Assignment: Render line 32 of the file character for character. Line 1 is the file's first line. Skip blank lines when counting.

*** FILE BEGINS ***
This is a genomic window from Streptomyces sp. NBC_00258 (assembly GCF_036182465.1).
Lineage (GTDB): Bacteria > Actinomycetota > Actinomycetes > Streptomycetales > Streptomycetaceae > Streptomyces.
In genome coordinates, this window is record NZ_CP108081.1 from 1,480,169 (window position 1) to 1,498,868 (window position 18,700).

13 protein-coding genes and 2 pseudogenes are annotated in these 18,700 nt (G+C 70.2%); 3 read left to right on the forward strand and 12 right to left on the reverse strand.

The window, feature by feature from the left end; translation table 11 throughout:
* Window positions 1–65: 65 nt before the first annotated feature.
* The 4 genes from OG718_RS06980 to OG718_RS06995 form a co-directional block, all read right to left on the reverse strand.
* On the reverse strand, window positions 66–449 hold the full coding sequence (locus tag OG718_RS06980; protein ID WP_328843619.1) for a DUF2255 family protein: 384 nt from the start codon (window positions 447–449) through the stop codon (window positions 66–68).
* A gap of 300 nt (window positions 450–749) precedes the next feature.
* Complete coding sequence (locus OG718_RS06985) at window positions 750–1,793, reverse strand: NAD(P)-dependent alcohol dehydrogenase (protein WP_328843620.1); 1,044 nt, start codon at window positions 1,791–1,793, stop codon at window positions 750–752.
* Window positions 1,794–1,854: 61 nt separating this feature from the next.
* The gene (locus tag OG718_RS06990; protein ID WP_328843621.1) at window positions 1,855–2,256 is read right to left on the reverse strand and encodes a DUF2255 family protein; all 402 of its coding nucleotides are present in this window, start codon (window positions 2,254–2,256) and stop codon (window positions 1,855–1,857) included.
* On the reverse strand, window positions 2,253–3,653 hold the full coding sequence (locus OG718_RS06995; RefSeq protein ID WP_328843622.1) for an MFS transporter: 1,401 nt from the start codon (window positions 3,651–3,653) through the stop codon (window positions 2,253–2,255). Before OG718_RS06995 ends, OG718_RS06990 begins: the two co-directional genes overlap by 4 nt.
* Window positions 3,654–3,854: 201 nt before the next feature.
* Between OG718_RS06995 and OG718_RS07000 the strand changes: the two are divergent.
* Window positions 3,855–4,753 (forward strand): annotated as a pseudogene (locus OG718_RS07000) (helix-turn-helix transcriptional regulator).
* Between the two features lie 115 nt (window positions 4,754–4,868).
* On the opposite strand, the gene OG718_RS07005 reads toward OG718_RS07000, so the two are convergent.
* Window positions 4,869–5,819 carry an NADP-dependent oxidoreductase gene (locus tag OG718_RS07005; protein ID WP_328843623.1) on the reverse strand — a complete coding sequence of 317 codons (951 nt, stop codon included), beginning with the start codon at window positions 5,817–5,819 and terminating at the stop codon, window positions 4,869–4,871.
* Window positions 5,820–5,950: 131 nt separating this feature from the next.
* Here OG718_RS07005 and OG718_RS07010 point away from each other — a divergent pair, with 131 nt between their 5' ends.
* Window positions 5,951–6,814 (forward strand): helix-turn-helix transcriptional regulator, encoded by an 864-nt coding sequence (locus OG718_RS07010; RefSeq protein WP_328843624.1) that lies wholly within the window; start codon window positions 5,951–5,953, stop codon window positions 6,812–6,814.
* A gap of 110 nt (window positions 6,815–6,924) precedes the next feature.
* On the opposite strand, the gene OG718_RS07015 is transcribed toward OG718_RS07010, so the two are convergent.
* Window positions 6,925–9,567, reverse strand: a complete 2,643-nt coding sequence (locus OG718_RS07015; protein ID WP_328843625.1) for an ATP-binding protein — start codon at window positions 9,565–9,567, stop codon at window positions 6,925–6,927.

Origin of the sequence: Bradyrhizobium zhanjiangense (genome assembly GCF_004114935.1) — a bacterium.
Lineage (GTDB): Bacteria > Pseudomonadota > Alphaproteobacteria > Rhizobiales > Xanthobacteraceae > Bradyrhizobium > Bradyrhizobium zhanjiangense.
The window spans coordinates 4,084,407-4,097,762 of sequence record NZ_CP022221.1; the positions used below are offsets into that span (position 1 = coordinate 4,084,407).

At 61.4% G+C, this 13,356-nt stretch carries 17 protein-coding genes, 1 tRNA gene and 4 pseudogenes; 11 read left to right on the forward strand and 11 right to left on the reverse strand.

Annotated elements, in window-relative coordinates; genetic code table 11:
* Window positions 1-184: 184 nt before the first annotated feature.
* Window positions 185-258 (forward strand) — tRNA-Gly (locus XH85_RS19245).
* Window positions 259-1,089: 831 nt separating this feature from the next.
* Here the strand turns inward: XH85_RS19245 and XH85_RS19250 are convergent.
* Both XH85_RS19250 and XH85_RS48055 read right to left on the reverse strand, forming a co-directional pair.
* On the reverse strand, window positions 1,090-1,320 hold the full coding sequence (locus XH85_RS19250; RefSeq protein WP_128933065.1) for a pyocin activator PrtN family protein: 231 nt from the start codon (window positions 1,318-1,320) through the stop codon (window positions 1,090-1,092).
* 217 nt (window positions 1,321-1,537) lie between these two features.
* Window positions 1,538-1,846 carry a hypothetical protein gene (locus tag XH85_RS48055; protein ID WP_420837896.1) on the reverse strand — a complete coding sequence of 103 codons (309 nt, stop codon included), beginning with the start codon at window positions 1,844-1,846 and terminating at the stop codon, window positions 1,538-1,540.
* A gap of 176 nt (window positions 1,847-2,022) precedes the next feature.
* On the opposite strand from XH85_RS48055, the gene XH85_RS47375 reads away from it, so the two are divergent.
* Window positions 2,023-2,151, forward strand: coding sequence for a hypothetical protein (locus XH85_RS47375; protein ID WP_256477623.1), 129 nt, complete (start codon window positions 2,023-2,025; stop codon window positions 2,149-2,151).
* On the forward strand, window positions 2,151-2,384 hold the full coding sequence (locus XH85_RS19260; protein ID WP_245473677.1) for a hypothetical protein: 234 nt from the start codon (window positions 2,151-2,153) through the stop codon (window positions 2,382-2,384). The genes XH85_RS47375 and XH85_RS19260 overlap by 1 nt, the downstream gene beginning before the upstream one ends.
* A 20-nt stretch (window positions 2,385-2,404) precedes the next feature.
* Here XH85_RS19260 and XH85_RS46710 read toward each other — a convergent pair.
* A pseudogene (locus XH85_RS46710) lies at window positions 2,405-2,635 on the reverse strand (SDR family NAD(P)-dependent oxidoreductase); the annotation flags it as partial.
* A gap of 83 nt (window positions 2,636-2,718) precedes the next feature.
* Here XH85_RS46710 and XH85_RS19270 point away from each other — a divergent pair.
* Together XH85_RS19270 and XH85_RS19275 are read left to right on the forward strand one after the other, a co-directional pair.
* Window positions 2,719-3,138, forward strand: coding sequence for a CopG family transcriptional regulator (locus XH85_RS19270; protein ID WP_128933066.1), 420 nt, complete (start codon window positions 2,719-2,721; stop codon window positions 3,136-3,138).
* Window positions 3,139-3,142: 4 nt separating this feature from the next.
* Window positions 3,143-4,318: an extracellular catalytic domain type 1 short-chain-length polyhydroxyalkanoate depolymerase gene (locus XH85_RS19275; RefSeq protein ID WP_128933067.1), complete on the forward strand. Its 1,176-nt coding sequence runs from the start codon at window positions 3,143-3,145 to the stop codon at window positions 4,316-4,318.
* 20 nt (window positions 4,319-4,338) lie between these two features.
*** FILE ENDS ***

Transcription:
* Window positions 185-258 (forward strand) — tRNA-Gly (locus XH85_RS19245).